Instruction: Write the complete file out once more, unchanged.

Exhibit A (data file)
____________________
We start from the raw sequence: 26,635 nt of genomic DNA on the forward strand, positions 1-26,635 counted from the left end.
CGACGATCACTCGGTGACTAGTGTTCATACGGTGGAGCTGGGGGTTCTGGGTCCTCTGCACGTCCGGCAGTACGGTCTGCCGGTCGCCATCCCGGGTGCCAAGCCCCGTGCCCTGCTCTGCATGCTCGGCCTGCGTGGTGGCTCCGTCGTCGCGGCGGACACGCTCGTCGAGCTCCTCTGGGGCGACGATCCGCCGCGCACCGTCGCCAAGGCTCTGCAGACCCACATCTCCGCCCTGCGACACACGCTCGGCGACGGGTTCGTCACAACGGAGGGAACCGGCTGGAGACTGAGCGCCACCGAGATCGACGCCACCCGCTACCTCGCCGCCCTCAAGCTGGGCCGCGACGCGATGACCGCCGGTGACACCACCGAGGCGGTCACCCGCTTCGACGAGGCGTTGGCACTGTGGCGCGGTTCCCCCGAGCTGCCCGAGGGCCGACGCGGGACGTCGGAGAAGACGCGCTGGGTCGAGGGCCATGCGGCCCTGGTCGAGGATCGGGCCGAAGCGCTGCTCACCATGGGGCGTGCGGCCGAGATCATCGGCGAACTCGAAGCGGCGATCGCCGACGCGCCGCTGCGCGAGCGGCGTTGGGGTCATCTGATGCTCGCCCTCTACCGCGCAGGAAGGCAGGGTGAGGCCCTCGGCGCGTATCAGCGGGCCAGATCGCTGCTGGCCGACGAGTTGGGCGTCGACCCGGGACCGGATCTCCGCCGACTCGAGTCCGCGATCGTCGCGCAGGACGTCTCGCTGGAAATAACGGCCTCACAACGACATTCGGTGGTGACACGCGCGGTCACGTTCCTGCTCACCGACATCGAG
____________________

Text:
We start from the raw sequence: 26,635 nt of genomic DNA on the forward strand, positions 1-26,635 counted from the left end.
CGACGATCACTCGGTGACTAGTGTTCATACGGTGGAGCTGGGGGTTCTGGGTCCTCTGCACGTCCGGCAGTACGGTCTGCCGGTCGCCATCCCGGGTGCCAAGCCCCGTGCCCTGCTCTGCATGCTCGGCCTGCGTGGTGGCTCCGTCGTCGCGGCGGACACGCTCGTCGAGCTCCTCTGGGGCGACGATCCGCCGCGCACCGTCGCCAAGGCTCTGCAGACCCACATCTCCGCCCTGCGACACACGCTCGGCGACGGGTTCGTCACAACGGAGGGAACCGGCTGGAGACTGAGCGCCACCGAGATCGACGCCACCCGCTACCTCGCCGCCCTCAAGCTGGGCCGCGACGCGATGACCGCCGGTGACACCACCGAGGCGGTCACCCGCTTCGACGAGGCGTTGGCACTGTGGCGCGGTTCCCCCGAGCTGCCCGAGGGCCGACGCGGGACGTCGGAGAAGACGCGCTGGGTCGAGGGCCATGCGGCCCTGGTCGAGGATCGGGCCGAAGCGCTGCTCACCATGGGGCGTGCGGCCGAGATCATCGGCGAACTCGAAGCGGCGATCGCCGACGCGCCGCTGCGCGAGCGGCGTTGGGGTCATCTGATGCTCGCCCTCTACCGCGCAGGAAGGCAGGGTGAGGCCCTCGGCGCGTATCAGCGGGCCAGATCGCTGCTGGCCGACGAGTTGGGCGTCGACCCGGGACCGGATCTCCGCCGACTCGAGTCCGCGATCGTCGCGCAGGACGTCTCGCTGGAAATAACGGCCTCACAACGACATTCGGTGGTGACACGCGCGGTCACGTTCCTGCTCACCGACATCGAG